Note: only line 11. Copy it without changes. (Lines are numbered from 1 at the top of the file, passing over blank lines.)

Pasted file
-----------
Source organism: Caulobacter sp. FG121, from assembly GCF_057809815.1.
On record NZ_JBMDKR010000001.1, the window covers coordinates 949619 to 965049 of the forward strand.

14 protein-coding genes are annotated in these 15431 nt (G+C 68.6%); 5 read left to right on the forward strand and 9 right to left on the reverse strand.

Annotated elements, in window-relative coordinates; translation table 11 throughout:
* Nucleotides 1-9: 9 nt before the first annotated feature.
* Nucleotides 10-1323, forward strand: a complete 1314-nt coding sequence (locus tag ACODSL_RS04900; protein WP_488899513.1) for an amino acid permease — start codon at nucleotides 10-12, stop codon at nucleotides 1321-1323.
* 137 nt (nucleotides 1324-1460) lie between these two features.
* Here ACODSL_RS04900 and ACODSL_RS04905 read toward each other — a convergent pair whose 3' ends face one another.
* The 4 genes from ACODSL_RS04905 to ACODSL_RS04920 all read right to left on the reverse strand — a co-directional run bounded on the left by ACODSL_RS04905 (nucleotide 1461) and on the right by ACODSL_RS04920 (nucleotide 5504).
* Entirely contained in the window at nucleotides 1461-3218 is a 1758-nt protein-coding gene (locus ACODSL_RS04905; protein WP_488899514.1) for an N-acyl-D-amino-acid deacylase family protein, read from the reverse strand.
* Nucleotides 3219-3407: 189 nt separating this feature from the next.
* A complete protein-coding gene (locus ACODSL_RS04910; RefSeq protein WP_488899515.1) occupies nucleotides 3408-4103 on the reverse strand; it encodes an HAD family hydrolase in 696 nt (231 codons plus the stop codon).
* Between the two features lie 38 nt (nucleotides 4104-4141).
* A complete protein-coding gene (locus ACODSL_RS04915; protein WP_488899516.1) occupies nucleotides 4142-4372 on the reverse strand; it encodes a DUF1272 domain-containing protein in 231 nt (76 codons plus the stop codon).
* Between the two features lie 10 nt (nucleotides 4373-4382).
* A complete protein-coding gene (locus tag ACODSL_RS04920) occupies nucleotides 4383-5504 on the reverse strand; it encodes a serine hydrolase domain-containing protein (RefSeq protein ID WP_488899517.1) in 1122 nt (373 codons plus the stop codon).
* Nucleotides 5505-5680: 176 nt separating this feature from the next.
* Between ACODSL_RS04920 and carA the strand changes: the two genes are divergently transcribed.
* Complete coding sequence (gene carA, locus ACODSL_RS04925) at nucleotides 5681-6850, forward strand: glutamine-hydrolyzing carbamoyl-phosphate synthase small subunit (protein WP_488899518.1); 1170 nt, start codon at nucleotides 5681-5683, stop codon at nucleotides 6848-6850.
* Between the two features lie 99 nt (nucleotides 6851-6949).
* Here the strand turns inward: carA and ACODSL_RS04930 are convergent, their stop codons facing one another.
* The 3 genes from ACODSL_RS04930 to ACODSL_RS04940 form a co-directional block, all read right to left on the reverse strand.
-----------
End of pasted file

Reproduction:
* Nucleotides 3219-3407: 189 nt separating this feature from the next.